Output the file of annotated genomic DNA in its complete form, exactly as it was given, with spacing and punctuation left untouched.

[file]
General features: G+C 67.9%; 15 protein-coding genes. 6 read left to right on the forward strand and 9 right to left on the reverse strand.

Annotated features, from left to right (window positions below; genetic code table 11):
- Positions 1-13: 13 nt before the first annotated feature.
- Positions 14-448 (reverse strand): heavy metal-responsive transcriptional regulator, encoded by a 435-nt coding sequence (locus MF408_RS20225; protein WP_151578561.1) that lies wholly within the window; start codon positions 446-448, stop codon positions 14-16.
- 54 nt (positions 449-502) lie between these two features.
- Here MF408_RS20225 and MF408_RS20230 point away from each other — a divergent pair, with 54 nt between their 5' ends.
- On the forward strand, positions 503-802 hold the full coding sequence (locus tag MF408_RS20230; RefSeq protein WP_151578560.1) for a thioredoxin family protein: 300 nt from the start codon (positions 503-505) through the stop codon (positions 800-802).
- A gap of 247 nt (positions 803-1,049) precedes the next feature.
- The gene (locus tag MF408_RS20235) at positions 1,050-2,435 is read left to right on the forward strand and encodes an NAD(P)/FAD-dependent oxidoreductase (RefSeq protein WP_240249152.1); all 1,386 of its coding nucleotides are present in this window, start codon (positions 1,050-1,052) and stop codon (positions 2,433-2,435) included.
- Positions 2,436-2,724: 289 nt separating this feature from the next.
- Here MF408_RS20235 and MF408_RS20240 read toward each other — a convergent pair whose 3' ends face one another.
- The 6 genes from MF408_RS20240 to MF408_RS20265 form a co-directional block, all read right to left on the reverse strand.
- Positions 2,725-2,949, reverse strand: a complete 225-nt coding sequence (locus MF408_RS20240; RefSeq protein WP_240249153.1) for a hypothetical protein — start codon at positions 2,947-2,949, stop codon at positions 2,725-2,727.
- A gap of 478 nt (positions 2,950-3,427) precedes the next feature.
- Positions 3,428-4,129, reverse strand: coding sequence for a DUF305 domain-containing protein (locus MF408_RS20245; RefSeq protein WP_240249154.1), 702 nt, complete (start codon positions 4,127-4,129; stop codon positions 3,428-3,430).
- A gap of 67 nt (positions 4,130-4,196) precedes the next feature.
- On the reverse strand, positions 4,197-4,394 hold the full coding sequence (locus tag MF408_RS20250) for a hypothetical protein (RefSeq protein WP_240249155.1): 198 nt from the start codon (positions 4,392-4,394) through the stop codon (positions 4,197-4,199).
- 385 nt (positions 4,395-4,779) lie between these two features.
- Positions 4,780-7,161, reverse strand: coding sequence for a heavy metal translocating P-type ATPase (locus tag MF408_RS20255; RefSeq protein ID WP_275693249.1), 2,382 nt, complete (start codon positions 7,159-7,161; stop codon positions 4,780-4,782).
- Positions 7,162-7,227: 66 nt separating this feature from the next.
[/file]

General features: G+C 67.9%; 15 protein-coding genes. 6 read left to right on the forward strand and 9 right to left on the reverse strand.

Annotated features, from left to right (window positions below; genetic code table 11):
- Positions 1-13: 13 nt before the first annotated feature.
- Positions 14-448 (reverse strand): heavy metal-responsive transcriptional regulator, encoded by a 435-nt coding sequence (locus MF408_RS20225; protein WP_151578561.1) that lies wholly within the window; start codon positions 446-448, stop codon positions 14-16.
- 54 nt (positions 449-502) lie between these two features.
- Here MF408_RS20225 and MF408_RS20230 point away from each other — a divergent pair, with 54 nt between their 5' ends.
- On the forward strand, positions 503-802 hold the full coding sequence (locus tag MF408_RS20230; RefSeq protein WP_151578560.1) for a thioredoxin family protein: 300 nt from the start codon (positions 503-505) through the stop codon (positions 800-802).
- A gap of 247 nt (positions 803-1,049) precedes the next feature.
- The gene (locus tag MF408_RS20235) at positions 1,050-2,435 is read left to right on the forward strand and encodes an NAD(P)/FAD-dependent oxidoreductase (RefSeq protein WP_240249152.1); all 1,386 of its coding nucleotides are present in this window, start codon (positions 1,050-1,052) and stop codon (positions 2,433-2,435) included.
- Positions 2,436-2,724: 289 nt separating this feature from the next.
- Here MF408_RS20235 and MF408_RS20240 read toward each other — a convergent pair whose 3' ends face one another.
- The 6 genes from MF408_RS20240 to MF408_RS20265 form a co-directional block, all read right to left on the reverse strand.
- Positions 2,725-2,949, reverse strand: a complete 225-nt coding sequence (locus MF408_RS20240; RefSeq protein WP_240249153.1) for a hypothetical protein — start codon at positions 2,947-2,949, stop codon at positions 2,725-2,727.
- A gap of 478 nt (positions 2,950-3,427) precedes the next feature.
- Positions 3,428-4,129, reverse strand: coding sequence for a DUF305 domain-containing protein (locus MF408_RS20245; RefSeq protein WP_240249154.1), 702 nt, complete (start codon positions 4,127-4,129; stop codon positions 3,428-3,430).
- A gap of 67 nt (positions 4,130-4,196) precedes the next feature.
- On the reverse strand, positions 4,197-4,394 hold the full coding sequence (locus tag MF408_RS20250) for a hypothetical protein (RefSeq protein WP_240249155.1): 198 nt from the start codon (positions 4,392-4,394) through the stop codon (positions 4,197-4,199).
- 385 nt (positions 4,395-4,779) lie between these two features.
- Positions 4,780-7,161, reverse strand: coding sequence for a heavy metal translocating P-type ATPase (locus tag MF408_RS20255; RefSeq protein ID WP_275693249.1), 2,382 nt, complete (start codon positions 7,159-7,161; stop codon positions 4,780-4,782).
- Positions 7,162-7,227: 66 nt separating this feature from the next.